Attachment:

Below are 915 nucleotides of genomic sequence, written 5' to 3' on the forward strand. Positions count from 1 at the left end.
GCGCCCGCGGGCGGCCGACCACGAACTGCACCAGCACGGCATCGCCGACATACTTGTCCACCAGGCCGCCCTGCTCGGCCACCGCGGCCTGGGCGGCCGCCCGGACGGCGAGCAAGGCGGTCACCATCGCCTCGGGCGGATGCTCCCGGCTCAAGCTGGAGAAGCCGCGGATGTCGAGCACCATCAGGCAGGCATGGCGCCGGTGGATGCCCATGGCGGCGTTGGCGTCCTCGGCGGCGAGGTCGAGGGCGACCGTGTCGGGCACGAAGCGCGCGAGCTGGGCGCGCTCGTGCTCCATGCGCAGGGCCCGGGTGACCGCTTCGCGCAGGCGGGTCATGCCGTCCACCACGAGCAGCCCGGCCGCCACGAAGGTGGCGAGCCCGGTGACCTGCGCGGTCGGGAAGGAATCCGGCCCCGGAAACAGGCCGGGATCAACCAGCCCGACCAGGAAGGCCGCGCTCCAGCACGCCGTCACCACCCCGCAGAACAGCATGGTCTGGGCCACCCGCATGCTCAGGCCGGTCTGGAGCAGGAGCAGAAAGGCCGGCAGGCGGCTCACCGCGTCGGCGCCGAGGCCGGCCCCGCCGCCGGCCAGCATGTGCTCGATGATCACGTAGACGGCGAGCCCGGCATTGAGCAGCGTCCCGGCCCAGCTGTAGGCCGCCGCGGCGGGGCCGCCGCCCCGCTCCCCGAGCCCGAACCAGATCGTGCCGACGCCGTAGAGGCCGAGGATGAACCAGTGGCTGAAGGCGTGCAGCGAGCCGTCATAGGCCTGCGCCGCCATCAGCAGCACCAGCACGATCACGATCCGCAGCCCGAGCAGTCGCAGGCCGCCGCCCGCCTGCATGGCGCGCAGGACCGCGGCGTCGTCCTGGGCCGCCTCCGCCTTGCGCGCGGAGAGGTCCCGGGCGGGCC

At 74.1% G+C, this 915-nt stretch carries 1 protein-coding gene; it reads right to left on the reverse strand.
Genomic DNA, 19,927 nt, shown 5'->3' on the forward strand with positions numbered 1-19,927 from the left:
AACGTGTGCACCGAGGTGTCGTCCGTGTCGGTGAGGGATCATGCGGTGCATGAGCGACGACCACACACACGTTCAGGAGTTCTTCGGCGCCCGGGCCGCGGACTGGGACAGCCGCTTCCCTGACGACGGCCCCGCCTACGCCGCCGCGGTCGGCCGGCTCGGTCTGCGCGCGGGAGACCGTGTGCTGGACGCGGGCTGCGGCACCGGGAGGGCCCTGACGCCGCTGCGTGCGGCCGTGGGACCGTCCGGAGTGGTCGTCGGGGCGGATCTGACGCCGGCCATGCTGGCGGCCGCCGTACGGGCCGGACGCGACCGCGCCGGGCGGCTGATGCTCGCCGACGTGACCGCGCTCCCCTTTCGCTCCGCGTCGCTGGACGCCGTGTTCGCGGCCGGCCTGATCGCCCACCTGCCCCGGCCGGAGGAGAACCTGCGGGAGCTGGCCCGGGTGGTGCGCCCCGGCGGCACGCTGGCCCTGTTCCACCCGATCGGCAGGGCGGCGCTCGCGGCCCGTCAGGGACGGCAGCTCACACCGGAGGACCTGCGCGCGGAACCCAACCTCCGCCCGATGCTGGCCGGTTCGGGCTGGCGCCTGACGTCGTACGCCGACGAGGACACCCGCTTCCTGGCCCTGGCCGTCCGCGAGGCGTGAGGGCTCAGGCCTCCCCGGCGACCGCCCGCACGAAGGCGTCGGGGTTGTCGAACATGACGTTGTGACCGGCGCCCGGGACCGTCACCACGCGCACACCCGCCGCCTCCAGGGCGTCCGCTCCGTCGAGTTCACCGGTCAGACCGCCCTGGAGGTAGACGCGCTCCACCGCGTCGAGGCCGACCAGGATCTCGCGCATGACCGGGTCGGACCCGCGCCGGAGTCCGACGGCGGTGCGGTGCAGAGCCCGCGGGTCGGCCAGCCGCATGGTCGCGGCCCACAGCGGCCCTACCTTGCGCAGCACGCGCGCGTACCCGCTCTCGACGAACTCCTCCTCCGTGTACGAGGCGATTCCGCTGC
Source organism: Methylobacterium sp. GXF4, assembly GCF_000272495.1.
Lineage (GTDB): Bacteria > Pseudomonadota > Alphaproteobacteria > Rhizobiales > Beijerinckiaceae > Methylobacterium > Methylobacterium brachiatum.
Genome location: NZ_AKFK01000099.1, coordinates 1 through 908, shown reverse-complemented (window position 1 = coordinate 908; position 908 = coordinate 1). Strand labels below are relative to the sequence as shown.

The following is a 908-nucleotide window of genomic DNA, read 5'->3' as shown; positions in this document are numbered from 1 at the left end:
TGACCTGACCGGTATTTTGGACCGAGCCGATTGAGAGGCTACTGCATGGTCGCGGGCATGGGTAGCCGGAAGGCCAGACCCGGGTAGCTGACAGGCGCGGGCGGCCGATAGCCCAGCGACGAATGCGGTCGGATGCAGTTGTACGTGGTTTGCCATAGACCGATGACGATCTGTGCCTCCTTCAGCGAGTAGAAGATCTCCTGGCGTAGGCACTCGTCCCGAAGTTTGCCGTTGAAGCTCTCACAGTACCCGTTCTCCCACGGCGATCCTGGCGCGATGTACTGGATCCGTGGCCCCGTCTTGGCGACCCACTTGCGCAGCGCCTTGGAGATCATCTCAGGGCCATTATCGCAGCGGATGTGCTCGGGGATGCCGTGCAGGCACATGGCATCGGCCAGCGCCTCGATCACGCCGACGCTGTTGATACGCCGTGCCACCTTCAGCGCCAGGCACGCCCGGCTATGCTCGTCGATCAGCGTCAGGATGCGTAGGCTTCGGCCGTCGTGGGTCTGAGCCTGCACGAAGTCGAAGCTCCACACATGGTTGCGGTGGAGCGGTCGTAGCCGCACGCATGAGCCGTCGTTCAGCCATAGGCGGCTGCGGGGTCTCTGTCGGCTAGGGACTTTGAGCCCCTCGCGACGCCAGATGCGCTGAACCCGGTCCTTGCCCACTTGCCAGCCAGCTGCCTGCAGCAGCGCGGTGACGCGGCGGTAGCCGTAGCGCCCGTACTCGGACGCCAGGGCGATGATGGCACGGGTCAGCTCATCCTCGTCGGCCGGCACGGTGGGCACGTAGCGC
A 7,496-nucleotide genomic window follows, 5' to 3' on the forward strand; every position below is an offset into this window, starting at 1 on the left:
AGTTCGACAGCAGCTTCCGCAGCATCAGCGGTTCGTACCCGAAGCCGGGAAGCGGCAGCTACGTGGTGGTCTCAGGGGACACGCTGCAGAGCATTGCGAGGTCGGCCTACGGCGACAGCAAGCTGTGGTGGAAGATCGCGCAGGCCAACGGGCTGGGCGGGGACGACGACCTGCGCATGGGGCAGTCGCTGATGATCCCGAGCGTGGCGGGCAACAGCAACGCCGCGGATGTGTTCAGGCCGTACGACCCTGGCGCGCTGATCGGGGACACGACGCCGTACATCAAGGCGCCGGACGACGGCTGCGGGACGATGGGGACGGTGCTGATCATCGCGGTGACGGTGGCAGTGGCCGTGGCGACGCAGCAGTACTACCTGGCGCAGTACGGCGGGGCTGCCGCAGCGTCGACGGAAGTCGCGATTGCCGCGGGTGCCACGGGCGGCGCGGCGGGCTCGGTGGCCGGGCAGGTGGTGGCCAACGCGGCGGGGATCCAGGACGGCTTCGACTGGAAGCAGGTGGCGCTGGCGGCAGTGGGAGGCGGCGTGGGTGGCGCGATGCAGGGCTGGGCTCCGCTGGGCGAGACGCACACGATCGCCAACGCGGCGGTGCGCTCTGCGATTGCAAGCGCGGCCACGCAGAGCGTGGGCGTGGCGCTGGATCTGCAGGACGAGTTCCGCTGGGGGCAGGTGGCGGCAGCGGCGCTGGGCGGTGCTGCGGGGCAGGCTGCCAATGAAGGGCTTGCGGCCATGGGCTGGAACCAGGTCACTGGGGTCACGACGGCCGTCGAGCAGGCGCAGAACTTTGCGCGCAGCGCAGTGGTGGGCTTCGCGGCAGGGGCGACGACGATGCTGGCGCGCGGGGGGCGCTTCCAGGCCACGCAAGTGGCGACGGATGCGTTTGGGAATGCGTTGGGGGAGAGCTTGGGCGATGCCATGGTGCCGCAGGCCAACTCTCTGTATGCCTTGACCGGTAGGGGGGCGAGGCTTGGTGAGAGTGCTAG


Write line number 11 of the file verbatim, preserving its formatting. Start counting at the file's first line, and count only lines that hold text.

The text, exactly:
A 7,496-nucleotide genomic window follows, 5' to 3' on the forward strand; every position below is an offset into this window, starting at 1 on the left: